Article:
15 Million Acres and Counting – CA Celebrates National Wilderness Month
Friday, September 10, 2010
SACRAMENTO, Calif. - President Obama has proclaimed September as National Wilderness Month. And, with the second largest amount of protected wilderness area in the nation, California has a lot to celebrate. Although Alaska has more, the Golden State's 15 million acres of wilderness will be protected for generations to come.
Ryan Henson, policy director with the California Wilderness Coalition, says environmentalists have worked hard in recent years to protect areas around San Diego and Los Angeles, and in the southern California desert. He says legislation pending in Congress will protect about 7 million to 9 million more acres.
"In the face of war and the economy and everything it might seem sort of small change, but the fact that wilderness is basically forever - or as forever as we can get in American politics - it rises in importance, and I'm hoping that Congress will act."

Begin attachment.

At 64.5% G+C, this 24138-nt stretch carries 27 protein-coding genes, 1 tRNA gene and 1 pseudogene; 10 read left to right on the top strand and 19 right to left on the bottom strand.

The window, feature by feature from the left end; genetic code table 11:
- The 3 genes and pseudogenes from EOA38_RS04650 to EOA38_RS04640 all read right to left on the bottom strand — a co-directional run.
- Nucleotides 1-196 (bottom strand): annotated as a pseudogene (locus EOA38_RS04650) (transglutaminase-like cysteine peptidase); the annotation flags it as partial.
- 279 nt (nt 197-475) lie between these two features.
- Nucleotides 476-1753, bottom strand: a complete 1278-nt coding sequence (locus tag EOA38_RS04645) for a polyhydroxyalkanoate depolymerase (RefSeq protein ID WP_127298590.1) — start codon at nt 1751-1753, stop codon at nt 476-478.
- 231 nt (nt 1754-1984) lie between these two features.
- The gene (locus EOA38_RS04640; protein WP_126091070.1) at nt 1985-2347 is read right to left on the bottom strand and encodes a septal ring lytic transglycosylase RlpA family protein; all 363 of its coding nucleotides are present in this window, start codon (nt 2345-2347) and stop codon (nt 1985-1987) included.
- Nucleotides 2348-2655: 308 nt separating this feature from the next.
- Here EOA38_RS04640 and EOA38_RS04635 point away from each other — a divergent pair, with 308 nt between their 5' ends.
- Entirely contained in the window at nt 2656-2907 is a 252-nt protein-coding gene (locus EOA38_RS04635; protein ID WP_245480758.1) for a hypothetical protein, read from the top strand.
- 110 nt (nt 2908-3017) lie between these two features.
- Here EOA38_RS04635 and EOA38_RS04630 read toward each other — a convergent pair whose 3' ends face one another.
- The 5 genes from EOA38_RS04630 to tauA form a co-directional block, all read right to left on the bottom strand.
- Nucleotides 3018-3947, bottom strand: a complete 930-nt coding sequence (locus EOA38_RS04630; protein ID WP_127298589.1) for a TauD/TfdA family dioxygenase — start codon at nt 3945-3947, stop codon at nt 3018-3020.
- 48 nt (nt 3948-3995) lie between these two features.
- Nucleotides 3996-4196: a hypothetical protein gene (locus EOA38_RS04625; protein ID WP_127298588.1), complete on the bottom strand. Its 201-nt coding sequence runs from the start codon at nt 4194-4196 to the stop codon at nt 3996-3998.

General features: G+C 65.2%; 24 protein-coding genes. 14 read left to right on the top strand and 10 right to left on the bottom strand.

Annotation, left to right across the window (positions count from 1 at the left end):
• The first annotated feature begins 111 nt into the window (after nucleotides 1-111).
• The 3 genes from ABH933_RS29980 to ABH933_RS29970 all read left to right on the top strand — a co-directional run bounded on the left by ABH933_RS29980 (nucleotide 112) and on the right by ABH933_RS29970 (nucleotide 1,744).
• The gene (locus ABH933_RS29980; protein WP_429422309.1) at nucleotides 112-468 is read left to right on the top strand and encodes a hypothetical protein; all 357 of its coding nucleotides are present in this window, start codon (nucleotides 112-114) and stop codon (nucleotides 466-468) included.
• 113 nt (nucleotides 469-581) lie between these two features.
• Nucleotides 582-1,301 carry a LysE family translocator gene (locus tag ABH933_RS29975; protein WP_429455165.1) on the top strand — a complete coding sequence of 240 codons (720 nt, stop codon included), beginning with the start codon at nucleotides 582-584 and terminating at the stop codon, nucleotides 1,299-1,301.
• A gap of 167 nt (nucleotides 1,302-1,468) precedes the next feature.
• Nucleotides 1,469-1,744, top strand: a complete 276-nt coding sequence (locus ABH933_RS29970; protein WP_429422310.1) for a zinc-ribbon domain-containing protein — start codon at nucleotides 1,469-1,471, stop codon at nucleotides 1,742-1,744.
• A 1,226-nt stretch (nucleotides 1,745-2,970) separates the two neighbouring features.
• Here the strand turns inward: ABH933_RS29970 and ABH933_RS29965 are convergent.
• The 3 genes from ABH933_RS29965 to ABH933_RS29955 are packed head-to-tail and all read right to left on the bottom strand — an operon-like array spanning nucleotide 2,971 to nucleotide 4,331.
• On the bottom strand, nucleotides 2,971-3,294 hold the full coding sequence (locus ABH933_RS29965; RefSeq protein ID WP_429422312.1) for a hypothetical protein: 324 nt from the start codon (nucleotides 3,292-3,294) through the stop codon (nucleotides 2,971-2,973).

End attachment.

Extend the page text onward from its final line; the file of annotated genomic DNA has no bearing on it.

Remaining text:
California's largest piece of legislation pending in Congress is Sen. Dianne Feinstein's California Desert Protection Act of 2010. The act would preserve nearly 1.5 million acres of Southern California Desert and create two new national monuments.
On the national level, Mike Matz, executive director of the Pew Campaign for America's Wilderness, says people around the country have proposed at least 2 million acres of new federally protected wilderness, and all are waiting for Congress to act on it. He hopes National Wilderness Month revives the discussion.
"These are all places that people have really worked on from the ground up; they support it locally. So, it would be great to see this accomplished, and this is a good way to draw attention to that."
In his proclamation, President Obama also reiterated his desire to create jobs and a sustainable tourism program that revolve around the country's natural resources.
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